It was early 2015, and Colette Watson, new to her job as vice-president of broadcast television at Rogers Media Inc., had just been handed an ugly assignment.
For decades, Rogers had run multicultural television stations under the OMNI name. They were losing significant amounts of money – and there was little hope it would get better. OMNI had become a big financial drag on a media company that was still trying to digest its $5.2-billion contract with the National Hockey League for 12 years of broadcast rights.
Ms. Watson’s marching orders from then-president Keith Pelley: “Shut it down.”
“The entire broadcast media group at Rogers was losing a ton of money,” Ms. Watson recalls now. “I chased Keith around saying, ‘Please let me do this. I think this can be fixed.’”
Fix it she did, with the sort of hard-headed approach that has become her calling card. It involved massive cost-cutting, followed by successful lobbying of the federal broadcast regulator for a new arrangement for OMNI that would force cable subscribers to cover a greater share of the bills.
Such has been the pattern for Ms. Watson over a 28-year career at Rogers. When company founder Ted Rogers was still alive, he would frequently dispatch her to deal with problems that needed immediate attention, telling her, “Go fix this.” She did, with little fanfare and a single-minded approach to meeting her budget targets.
That ability to get things done has quietly propelled her up the ranks at Rogers – despite the fact she’s virtually unknown outside the industry – and made her a serious candidate for president of Rogers Media the next time the job is up for grabs.
That day may not be far off. The current president, former CTV executive Rick Brace, was brought out of retirement in the summer of 2015 on a three-year deal. Though he may stay longer, and Rogers has said nothing about his timeline, no one believes he is there for the long term.
Whoever gets the job will face a tough set of challenges. Rogers is a legacy media company, highly reliant on traditional forms of advertising and subscription revenue – from television and radio, primarily. Streaming services such as Netflix are winning over millions of viewers, and cable and satellite companies are shedding some of the subscribers that have always kept the broadcast system afloat.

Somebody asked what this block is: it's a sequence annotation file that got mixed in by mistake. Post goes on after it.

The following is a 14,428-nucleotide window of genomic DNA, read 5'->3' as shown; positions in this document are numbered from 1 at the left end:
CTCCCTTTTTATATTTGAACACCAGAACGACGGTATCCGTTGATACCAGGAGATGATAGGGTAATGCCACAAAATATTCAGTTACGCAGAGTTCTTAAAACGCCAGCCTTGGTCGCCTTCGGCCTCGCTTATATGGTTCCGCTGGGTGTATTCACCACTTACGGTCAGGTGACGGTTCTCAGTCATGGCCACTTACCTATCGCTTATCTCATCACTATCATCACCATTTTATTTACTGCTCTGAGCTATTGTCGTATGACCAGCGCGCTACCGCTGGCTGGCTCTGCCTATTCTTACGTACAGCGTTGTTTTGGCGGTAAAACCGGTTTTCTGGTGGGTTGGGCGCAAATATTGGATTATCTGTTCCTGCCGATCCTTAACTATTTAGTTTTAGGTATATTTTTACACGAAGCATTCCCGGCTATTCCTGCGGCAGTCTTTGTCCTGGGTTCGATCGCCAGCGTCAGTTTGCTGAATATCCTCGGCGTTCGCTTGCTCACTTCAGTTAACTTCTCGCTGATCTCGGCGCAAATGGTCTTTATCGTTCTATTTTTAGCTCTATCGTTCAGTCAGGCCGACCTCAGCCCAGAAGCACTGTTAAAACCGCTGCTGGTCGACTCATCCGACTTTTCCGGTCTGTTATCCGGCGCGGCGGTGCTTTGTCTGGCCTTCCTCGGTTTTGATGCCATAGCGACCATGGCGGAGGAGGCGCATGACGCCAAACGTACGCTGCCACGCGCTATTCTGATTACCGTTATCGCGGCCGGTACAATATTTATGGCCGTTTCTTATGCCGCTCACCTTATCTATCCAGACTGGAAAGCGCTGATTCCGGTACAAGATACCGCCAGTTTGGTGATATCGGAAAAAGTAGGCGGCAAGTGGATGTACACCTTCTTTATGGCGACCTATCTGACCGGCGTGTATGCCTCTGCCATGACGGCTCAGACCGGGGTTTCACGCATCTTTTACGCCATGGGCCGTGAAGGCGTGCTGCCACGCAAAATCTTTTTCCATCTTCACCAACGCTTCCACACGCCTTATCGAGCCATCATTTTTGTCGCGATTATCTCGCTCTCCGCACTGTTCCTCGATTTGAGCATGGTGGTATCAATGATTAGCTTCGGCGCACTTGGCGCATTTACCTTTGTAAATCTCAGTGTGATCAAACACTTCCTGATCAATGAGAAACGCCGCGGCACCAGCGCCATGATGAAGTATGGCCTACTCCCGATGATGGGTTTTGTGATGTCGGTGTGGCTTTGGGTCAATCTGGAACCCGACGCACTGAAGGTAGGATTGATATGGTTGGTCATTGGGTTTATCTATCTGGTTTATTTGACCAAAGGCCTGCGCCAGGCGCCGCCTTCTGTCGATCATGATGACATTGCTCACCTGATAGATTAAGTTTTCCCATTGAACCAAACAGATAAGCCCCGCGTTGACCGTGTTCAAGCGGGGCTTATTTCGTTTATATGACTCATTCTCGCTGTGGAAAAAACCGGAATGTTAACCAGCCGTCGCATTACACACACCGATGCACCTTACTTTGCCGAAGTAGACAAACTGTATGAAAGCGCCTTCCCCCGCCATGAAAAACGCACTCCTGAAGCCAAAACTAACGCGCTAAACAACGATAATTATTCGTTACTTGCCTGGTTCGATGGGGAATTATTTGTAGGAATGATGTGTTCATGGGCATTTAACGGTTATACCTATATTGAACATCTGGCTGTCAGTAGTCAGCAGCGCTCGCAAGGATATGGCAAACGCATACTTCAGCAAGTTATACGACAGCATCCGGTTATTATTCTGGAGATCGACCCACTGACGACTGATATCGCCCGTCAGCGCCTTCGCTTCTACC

Under Mr. Pelley, the company had an expansionist mindset: It tried to deal with these megatrends by launching new services such as Shomi, a Netflix competitor, and by snatching the NHL rights away from the CBC and Bell Media’s TSN.
But Mr. Brace’s tenure has been one of retrenchment. Shomi and a broadcast venture with Vice Media were shut down because of losses; Texture, a digital-magazine service that Rogers owned with some U.S. publishers, was sold off to Apple; print publications such as MoneySense and Sportsnet Magazine were closed and other titles scaled back. Rogers has focused more on making the hockey deal pay off and squeezing the most out of the Toronto Blue Jays.
Those sports assets have helped make Rogers Media a larger company – revenue grew from $1.7-billion in 2013 to $2.2-billion last year – but it isn’t a more profitable one. In fact, adjusted operating profit fell from $161-million to $139-million in that span. One reason could be that the NHL deal has escalating costs.
Ms. Watson’s division, which includes the City television network, remains a fixer-upper, and the threats to the television industry are grave. But finding solutions in a business under such severe pressure is not always about grand visions; sometimes it is about cost-cutting. Ms. Watson has proved herself the cost-cutter-in-chief, and the wellspring of red ink at Rogers’ TV stations has abated considerably.
The first year after her promotion to VP of broadcast was a good illustration of her methods. She brought down the axe: Within six months, Rogers cut 110 broadcast positions, combining many behind-the-camera roles at City and OMNI, such as editors and videographers. The multicultural stations’ newscasts – broadcast in Punjabi, Mandarin, Cantonese and Italian – were cut and reporters fired. Show hosts remained, but in place of news segments, they would conduct on-air conversations with community representatives about the issues.
All of this took costs at OMNI to a third of what they were, bringing them more in line with revenues. But the move drew criticism from community groups for eliminating an important multilingual news resource.
Ms. Watson and her team then took the case of the hollowed-out OMNI channels to the country’s broadcast regulator. Rogers argued that the programming it had just gutted comprised a crucial service that deserved a very rare kind of broadcast licence granting the stations mandatory carriage on cable and satellite services.
“Everyone said, ‘You’re never going to get that,’ ” Ms. Watson recalls.